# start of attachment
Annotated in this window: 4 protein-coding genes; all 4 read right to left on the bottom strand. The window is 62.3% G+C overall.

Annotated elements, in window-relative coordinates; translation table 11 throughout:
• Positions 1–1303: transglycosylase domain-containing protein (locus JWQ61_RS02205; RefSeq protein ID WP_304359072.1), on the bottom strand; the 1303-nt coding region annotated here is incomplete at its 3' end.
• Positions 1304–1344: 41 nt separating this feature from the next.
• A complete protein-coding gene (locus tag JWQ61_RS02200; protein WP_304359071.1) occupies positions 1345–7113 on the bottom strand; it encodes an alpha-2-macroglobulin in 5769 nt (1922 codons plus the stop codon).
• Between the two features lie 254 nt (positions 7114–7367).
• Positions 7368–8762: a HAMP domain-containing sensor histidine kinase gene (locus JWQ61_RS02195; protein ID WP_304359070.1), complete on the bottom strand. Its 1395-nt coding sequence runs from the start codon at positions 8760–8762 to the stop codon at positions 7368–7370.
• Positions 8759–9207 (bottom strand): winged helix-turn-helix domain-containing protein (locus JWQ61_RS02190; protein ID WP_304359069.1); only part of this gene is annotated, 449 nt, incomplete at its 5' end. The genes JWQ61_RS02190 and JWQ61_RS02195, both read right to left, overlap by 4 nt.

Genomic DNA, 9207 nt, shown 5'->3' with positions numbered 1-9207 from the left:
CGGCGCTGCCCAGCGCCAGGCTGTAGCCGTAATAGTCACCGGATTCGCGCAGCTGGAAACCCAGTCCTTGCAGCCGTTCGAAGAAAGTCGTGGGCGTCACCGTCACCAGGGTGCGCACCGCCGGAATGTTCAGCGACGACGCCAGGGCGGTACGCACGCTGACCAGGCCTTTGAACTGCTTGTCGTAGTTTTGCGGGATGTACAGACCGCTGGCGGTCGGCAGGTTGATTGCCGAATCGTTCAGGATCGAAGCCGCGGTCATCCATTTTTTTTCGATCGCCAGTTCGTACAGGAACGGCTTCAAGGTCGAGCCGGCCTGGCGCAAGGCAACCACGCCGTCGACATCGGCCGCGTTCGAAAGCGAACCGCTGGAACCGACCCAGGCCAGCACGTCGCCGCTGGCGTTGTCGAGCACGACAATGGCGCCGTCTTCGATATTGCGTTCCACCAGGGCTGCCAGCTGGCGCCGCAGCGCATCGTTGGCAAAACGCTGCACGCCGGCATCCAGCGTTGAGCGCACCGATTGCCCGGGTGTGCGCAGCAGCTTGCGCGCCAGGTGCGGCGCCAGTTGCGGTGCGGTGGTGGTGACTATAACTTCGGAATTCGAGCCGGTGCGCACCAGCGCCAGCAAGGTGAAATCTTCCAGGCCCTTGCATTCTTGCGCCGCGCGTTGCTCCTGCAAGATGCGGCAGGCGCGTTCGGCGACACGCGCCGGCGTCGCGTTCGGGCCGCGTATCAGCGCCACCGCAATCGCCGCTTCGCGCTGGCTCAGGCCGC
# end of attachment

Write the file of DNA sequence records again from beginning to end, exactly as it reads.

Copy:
Annotated in this window: 4 protein-coding genes; all 4 read right to left on the bottom strand. The window is 62.3% G+C overall.

Annotated elements, in window-relative coordinates; translation table 11 throughout:
• Positions 1–1303: transglycosylase domain-containing protein (locus JWQ61_RS02205; RefSeq protein ID WP_304359072.1), on the bottom strand; the 1303-nt coding region annotated here is incomplete at its 3' end.
• Positions 1304–1344: 41 nt separating this feature from the next.
• A complete protein-coding gene (locus tag JWQ61_RS02200; protein WP_304359071.1) occupies positions 1345–7113 on the bottom strand; it encodes an alpha-2-macroglobulin in 5769 nt (1922 codons plus the stop codon).
• Between the two features lie 254 nt (positions 7114–7367).
• Positions 7368–8762: a HAMP domain-containing sensor histidine kinase gene (locus JWQ61_RS02195; protein ID WP_304359070.1), complete on the bottom strand. Its 1395-nt coding sequence runs from the start codon at positions 8760–8762 to the stop codon at positions 7368–7370.
• Positions 8759–9207 (bottom strand): winged helix-turn-helix domain-containing protein (locus JWQ61_RS02190; protein ID WP_304359069.1); only part of this gene is annotated, 449 nt, incomplete at its 5' end. The genes JWQ61_RS02190 and JWQ61_RS02195, both read right to left, overlap by 4 nt.

Genomic DNA, 9207 nt, shown 5'->3' with positions numbered 1-9207 from the left:
CGGCGCTGCCCAGCGCCAGGCTGTAGCCGTAATAGTCACCGGATTCGCGCAGCTGGAAACCCAGTCCTTGCAGCCGTTCGAAGAAAGTCGTGGGCGTCACCGTCACCAGGGTGCGCACCGCCGGAATGTTCAGCGACGACGCCAGGGCGGTACGCACGCTGACCAGGCCTTTGAACTGCTTGTCGTAGTTTTGCGGGATGTACAGACCGCTGGCGGTCGGCAGGTTGATTGCCGAATCGTTCAGGATCGAAGCCGCGGTCATCCATTTTTTTTCGATCGCCAGTTCGTACAGGAACGGCTTCAAGGTCGAGCCGGCCTGGCGCAAGGCAACCACGCCGTCGACATCGGCCGCGTTCGAAAGCGAACCGCTGGAACCGACCCAGGCCAGCACGTCGCCGCTGGCGTTGTCGAGCACGACAATGGCGCCGTCTTCGATATTGCGTTCCACCAGGGCTGCCAGCTGGCGCCGCAGCGCATCGTTGGCAAAACGCTGCACGCCGGCATCCAGCGTTGAGCGCACCGATTGCCCGGGTGTGCGCAGCAGCTTGCGCGCCAGGTGCGGCGCCAGTTGCGGTGCGGTGGTGGTGACTATAACTTCGGAATTCGAGCCGGTGCGCACCAGCGCCAGCAAGGTGAAATCTTCCAGGCCCTTGCATTCTTGCGCCGCGCGTTGCTCCTGCAAGATGCGGCAGGCGCGTTCGGCGACACGCGCCGGCGTCGCGTTCGGGCCGCGTATCAGCGCCACCGCAATCGCCGCTTCGCGCTGGCTCAGGCCGC